The second key technology here is Lumen, which allows for fully dynamic lighting that immediately reacts to scene and light changes. The system allows for more dynamic-looking worlds, enabling developers to blow holes in the ceiling or adjust the time of day in real-time. That can both benefit developers trying to improve their games, as well as make the final title more reactive to player inputs.

Just as importantly, Lumen allows developers to iterate in real time without having to wait for lightmap bakes to finish, saving huge amounts of development time, instead giving them the final result in real-time.


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Sweeney is keen to stress the point that this new technology is not a next-gen exclusive, and will scale to work on a variety of both old and new platforms. However, he also reveals his excitement for the potential of this coming generation. In particular, he notes how impressed he is with the Playstation 5’s infrastructure, and what it means for the future of games:

“Sony’s new PlayStation 5 is a remarkably balanced device – an immense amount of GPU power, but also a multi order of magnitude increase in storage bandwidth, which makes it possible to not just render this kind of detail, but actually stream it in dynamically as the player’s moving through the world.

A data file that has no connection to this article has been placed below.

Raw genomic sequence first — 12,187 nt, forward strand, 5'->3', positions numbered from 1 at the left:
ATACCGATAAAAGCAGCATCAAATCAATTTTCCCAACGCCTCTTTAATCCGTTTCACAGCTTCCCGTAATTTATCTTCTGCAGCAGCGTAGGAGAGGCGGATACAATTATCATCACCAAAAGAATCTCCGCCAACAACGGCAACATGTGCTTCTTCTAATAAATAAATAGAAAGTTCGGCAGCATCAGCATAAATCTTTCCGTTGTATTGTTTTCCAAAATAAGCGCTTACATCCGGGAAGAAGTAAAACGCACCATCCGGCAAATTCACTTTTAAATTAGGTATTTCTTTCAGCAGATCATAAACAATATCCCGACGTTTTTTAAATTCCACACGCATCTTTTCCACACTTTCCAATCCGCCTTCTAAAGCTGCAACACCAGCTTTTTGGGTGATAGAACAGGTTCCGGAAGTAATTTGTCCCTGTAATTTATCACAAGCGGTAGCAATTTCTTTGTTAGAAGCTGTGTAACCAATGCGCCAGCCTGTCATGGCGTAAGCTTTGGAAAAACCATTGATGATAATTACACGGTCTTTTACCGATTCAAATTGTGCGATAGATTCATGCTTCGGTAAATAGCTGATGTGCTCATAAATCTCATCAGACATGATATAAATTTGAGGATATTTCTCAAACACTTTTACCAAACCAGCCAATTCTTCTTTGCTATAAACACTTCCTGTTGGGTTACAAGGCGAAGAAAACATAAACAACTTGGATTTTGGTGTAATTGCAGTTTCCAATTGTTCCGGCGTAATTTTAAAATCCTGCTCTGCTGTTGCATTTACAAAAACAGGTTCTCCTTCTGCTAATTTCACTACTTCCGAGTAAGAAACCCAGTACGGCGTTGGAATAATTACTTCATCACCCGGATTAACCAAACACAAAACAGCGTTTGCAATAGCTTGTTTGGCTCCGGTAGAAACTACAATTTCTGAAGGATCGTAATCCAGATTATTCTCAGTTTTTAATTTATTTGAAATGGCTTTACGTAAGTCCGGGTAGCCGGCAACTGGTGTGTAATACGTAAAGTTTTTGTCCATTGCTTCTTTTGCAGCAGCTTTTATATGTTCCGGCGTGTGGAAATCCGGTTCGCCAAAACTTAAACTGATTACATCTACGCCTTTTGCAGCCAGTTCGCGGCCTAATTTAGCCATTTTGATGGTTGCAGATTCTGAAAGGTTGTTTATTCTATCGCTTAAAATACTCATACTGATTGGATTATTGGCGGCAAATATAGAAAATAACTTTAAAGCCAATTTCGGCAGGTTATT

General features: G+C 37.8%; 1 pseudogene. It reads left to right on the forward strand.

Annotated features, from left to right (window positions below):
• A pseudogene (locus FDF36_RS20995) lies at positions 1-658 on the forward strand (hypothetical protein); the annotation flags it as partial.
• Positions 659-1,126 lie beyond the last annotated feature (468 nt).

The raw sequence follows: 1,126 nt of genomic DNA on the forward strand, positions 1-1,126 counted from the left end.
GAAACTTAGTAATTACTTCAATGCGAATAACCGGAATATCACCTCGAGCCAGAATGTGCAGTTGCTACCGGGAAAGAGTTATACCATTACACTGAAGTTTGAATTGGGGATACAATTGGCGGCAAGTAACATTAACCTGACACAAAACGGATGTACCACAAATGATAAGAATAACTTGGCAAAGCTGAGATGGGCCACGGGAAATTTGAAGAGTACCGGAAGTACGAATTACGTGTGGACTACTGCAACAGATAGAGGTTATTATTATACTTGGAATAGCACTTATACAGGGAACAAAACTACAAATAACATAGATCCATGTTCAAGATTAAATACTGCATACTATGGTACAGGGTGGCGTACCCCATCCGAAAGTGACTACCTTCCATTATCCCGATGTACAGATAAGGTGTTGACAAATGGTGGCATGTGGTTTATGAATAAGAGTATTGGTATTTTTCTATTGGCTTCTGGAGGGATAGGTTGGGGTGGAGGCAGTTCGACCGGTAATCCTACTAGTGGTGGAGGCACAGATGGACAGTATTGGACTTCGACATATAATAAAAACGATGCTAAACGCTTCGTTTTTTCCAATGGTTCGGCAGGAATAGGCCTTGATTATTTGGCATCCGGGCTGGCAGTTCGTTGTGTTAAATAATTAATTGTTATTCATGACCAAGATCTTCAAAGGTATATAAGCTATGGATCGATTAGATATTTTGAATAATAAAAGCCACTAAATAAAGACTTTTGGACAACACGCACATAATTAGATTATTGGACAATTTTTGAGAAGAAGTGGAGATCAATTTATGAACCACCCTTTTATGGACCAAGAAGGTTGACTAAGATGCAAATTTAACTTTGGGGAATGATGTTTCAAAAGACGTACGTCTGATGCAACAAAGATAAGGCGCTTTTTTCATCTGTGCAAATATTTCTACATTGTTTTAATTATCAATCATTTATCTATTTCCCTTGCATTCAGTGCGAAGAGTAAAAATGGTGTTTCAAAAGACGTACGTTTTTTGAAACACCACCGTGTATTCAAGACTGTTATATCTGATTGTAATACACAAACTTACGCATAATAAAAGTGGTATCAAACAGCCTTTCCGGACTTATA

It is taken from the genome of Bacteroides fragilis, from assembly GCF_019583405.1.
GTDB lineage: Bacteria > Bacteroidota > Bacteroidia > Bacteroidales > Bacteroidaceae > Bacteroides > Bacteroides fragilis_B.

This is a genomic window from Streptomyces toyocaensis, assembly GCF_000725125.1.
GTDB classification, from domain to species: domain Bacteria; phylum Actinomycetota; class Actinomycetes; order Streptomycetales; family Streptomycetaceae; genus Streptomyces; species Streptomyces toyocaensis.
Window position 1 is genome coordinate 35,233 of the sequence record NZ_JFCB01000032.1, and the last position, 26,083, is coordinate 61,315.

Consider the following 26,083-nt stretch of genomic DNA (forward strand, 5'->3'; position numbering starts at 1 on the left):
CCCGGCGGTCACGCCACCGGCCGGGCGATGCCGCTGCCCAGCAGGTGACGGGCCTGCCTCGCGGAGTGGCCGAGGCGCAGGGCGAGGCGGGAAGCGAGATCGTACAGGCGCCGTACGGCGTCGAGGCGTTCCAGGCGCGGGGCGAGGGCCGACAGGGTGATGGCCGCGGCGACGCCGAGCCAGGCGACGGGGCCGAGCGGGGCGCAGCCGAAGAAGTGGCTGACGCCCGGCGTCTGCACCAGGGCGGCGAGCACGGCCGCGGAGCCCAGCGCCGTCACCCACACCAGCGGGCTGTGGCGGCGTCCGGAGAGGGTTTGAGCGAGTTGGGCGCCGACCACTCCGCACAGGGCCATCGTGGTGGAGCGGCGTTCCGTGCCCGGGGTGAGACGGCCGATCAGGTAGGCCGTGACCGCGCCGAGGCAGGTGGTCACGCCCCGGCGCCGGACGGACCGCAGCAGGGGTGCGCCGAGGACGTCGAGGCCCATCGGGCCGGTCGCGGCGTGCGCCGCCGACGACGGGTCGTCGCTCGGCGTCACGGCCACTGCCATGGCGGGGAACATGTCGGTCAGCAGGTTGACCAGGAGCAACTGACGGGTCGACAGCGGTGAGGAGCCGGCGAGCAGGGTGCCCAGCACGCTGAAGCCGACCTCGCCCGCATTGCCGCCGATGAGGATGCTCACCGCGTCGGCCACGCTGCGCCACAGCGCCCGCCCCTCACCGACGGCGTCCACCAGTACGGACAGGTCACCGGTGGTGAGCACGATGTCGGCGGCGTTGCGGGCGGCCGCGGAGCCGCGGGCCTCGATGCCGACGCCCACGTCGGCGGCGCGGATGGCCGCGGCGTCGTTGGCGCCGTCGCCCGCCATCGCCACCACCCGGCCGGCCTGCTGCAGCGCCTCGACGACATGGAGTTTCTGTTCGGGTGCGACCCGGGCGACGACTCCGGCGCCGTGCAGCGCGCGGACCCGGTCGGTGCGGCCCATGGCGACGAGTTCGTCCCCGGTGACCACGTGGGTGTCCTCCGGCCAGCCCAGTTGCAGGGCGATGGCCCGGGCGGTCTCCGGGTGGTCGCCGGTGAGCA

“That’s going to be absolutely critical to entering the scale of detail and bigger open world games. It’s one thing to render everything that can fit in memory, but it’s another thing to have a world that might be you know, 10s of gigabytes in size.”

“That’s really our goal with UE5” adds Libreri. “Huge, complex, large scale worlds can be streamed into into the machine in incredible detail without you really noticing things popping in the traditional way that you would do

“Sony’s really done an awesome job of architecting a great system here” says Sweeney. “It’s not just a great GPU, and they didn’t just take the latest PC hardware and upgrade it, following the path of least resistance. 

“The storage architecture in PlayStation 5 is far ahead of anything that you can buy on any PC for any amount of money right now. And it’s great to see that sort of innovation that’s gonna help drive future PCs. They’re gonna see this thing ship and realise ‘oh, wow, M2 SSDs, I need to catch up with this’”


This jump in processing power means more than just graphical leaps, of course. Sweeney theories that the next generation of both console hardware and Unreal Engine 5 will see new innovations in gameplay, thanks to technologies like Nanite and Lumen.

“If you look at previous generations,” says Sweeney, “you had to deal with magnetic disks as the lowest common denominator. And so you really couldn’t count on a lot of bandwidth supporting scenes like this, and so you’d have a beautiful scene and then a long loading time, and that is really disruptive to the game experience. Our aim for next generation is nothing but seamless, continuous worlds and to enable our developers to achieve that, so you can have this degree of fidelity, going on for as many kilometres and gigabytes as you wish.”